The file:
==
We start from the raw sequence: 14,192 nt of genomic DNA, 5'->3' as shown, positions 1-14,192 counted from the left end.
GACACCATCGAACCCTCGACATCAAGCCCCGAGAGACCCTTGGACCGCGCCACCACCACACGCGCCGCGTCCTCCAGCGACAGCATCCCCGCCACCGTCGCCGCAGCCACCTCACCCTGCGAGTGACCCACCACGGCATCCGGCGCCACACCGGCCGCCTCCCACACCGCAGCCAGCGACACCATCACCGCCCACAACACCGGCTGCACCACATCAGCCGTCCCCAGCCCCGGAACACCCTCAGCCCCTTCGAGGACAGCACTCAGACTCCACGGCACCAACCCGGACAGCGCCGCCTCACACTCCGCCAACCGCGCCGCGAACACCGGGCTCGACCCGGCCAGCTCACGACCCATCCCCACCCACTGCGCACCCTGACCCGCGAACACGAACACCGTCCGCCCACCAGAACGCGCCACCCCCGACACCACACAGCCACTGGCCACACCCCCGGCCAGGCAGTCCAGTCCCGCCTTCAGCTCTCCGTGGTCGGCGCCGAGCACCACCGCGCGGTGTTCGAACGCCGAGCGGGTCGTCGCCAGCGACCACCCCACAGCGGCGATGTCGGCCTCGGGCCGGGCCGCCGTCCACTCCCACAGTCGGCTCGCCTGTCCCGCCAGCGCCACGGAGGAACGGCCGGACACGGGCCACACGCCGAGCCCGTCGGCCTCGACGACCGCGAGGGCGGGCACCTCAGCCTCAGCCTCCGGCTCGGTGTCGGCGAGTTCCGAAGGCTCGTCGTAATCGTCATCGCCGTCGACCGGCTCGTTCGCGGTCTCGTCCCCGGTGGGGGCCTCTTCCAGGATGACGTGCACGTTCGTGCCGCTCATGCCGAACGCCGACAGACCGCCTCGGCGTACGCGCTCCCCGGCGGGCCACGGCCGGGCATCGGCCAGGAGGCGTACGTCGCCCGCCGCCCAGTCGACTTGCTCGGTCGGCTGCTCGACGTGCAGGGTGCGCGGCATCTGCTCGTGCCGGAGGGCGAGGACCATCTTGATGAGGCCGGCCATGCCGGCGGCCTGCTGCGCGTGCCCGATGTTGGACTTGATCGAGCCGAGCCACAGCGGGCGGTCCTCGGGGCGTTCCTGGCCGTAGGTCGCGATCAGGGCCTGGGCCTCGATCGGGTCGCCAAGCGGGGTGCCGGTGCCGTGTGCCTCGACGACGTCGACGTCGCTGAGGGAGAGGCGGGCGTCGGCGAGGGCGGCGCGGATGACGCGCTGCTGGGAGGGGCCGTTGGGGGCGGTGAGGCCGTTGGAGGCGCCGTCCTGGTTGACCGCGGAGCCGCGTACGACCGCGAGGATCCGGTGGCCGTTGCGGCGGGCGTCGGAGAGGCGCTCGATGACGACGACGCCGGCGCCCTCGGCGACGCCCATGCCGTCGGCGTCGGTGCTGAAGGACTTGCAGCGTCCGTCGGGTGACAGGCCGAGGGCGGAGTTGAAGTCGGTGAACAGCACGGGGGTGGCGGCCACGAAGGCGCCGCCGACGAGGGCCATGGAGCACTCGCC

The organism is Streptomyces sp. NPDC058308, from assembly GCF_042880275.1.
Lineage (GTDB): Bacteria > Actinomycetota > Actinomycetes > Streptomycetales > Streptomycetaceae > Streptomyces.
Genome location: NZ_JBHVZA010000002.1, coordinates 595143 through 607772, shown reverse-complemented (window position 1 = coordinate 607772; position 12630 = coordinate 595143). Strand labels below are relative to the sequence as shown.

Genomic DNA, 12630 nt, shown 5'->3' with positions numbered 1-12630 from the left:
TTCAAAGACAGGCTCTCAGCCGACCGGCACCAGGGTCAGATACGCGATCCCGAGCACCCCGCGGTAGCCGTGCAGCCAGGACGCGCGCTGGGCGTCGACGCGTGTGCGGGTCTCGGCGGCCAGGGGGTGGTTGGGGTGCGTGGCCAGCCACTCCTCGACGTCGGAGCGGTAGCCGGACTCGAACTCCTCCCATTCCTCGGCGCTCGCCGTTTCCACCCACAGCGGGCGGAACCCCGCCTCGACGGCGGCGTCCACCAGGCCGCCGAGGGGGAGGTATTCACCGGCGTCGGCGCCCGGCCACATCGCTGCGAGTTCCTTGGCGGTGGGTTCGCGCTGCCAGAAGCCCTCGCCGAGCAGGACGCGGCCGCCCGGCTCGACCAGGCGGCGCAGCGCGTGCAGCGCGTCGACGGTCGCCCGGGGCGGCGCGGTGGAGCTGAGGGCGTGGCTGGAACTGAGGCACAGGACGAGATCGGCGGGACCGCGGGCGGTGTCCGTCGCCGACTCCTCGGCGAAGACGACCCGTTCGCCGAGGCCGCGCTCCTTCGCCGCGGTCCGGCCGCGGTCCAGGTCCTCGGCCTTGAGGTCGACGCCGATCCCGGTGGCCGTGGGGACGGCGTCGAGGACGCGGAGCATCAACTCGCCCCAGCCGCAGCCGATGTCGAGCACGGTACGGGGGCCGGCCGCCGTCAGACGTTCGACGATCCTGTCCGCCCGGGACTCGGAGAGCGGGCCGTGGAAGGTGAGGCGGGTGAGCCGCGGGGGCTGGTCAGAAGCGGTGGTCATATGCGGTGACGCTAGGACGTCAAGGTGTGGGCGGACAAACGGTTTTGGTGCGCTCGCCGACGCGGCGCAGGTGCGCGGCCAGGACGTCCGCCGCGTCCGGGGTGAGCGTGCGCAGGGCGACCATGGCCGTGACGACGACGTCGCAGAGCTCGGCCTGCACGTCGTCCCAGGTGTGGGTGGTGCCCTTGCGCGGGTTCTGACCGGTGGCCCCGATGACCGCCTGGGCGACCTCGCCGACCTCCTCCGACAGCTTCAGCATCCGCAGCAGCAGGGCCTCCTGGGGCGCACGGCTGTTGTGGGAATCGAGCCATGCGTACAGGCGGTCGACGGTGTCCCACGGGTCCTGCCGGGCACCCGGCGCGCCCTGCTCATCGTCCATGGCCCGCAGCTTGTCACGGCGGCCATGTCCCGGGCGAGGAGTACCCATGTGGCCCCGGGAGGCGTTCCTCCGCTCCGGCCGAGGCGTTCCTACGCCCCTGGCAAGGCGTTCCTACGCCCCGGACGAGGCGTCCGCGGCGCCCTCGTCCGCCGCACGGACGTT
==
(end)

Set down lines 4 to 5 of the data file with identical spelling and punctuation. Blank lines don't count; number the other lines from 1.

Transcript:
Lineage (GTDB): Bacteria > Actinomycetota > Actinomycetes > Streptomycetales > Streptomycetaceae > Streptomyces.
Genome location: NZ_JBHVZA010000002.1, coordinates 595143 through 607772, shown reverse-complemented (window position 1 = coordinate 607772; position 12630 = coordinate 595143). Strand labels below are relative to the sequence as shown.